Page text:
Dear God, did Polly just say this?

Only consumer debt keeps the economy growing. For reasons beyond comprehension, the Bank of England chooses this cliff-edge moment to announce it will raise interest rates, due to rising inflation. The Bank was set a 2% inflation target, devised in days when high employment triggered wage inflation. No such luck: despite record employment, wages are falling behind prices, with too many low-paid jobs. Price rises are due to the Brexit fall in the pound, inflating imports as the trade balance worsens. Raising interest rates now is leech-doctor medicine, upending indebted households and cutting national consumption.

Raising interest rates is the solution to inflation. We’ve got inflation but we must not raise interest rates?

Sigh.

OK, so the inflation is due to the fall in the £. What does raising sterling interest rates do? Raise the value of the £. What does raising interests do then? Reduces inflation.

Sigh.

Note no comments allowed over there…..

7 thoughts on “Dear God, did Polly just say this?”

  1. I think the full and correct translation of what she is saying (and has been saying since the early 14th century) is:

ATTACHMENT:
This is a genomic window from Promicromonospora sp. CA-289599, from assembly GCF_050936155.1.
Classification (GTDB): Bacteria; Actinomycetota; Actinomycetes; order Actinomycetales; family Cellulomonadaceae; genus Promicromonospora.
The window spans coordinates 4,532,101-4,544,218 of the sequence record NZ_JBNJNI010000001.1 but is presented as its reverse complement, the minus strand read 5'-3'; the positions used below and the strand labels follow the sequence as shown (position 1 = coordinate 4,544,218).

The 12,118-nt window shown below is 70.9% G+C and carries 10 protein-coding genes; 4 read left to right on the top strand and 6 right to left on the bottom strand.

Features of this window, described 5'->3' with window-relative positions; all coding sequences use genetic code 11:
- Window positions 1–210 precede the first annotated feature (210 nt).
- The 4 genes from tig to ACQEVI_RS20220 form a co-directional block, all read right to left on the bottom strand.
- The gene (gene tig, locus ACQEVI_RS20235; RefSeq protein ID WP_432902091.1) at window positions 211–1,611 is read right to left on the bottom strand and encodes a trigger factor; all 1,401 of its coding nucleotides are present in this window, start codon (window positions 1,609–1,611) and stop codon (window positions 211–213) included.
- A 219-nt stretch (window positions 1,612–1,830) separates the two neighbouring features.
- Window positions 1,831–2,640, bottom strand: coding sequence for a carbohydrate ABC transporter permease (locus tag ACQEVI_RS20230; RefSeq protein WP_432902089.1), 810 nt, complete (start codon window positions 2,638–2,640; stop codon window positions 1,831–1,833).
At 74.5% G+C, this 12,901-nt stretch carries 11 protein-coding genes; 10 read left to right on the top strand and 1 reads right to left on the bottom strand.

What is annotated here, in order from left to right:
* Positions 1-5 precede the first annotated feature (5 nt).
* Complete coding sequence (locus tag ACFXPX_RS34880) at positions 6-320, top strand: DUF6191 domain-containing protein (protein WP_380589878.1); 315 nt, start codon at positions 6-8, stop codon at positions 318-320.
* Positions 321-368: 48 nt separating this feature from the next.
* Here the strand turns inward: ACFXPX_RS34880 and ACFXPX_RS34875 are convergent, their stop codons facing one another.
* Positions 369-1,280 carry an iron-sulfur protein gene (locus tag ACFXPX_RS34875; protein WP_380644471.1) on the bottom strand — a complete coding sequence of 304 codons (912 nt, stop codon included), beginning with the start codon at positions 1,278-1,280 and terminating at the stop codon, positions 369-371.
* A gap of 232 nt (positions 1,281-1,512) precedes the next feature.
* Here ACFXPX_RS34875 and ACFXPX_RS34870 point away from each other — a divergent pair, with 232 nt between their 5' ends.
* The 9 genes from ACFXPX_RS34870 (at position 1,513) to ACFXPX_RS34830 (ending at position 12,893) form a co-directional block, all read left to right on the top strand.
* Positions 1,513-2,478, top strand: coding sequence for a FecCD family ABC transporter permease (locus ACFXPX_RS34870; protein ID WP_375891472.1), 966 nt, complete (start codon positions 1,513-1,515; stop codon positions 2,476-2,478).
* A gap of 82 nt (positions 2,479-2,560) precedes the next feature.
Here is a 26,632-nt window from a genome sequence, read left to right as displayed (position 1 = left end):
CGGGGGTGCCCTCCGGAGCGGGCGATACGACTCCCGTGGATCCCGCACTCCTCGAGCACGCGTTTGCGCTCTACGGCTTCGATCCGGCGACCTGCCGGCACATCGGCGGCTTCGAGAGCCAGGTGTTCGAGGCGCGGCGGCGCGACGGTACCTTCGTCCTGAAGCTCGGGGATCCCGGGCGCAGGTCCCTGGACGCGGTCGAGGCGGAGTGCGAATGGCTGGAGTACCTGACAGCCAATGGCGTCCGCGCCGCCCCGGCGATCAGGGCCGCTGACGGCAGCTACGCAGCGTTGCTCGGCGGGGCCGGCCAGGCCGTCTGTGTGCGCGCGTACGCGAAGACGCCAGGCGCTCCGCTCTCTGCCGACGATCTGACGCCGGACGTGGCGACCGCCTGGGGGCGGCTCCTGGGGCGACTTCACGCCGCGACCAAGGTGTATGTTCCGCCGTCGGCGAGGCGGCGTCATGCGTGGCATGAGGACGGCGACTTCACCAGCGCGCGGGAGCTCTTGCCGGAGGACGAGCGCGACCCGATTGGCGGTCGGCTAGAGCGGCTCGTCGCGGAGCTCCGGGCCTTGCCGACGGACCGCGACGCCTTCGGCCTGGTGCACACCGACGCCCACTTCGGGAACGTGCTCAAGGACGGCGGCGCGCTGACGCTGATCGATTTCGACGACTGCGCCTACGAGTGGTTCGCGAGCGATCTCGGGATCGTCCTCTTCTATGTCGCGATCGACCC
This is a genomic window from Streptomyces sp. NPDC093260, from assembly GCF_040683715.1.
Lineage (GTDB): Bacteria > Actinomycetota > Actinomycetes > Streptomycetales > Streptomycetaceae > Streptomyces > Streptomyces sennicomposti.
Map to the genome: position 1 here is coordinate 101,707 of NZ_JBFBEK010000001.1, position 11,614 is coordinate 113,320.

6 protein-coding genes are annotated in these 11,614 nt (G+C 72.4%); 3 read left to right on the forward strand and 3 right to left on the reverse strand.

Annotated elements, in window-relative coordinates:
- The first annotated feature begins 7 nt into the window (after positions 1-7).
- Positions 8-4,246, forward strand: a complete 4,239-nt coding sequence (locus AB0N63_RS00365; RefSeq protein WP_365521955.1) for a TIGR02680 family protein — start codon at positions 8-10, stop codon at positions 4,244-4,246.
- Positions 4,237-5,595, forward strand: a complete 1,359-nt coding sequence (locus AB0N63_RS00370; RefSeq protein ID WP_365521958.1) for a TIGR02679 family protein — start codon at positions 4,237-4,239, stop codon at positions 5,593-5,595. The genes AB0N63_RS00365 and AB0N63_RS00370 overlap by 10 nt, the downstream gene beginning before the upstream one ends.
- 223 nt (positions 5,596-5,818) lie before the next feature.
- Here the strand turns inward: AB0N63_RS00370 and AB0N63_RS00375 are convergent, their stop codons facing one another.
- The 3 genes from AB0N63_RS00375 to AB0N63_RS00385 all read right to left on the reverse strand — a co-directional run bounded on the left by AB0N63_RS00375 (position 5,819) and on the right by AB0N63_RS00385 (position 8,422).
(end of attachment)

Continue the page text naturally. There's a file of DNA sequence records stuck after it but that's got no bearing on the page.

‘Oooh it’s so nasty, we must spend more, cut interest rates, raise tax or even better borrow more, grow the state, print money and behead Tories. And all with a deeply caring, gender inclusive socialist heart. And if you don’t believe this you are wicked. Wicked I tell you’.

  2. How long before Snippa picks this up and does another self-aggrandizing “this is the state of the nation as I see it” post?

  3. I’m not normally minded to agree with Polly, but I do think she makes a valid point. The drop in Sterling was (hopefully) a one-off; we’ve had slightly higher-than-usual inflation for the past 12 months, but now we should expect to see it tail off as the Brexit shock works its way out of the annualised figures.

    As a thought experiment, imagine that Saudi Arabia decides to close the border with Qatar. Inflation rises in Qatar as all imports have to come by air or by sea instead. Should the Qatar Central Bank raise interest rates to boost the currency and thus to choke off the inflation? Of course not.

  4. The fact that the unions are now considering more strike action is evidence that the economy is tightening. Hence the likelihood of interest rate rises soon.

  5. Nick,

    Unions live in a bubble outside the rest of the economy. The Civil Service went on strike in 2014; I don’t recall people claiming that the economy was tightening at the time, nor any prospect of rate rises.

  6. The Civil Service went on strike in 2014; I don’t recall people claiming that the economy was tightening at the time, nor any prospect of rate rises.

    That would have depended on the aforementioned people noticing!

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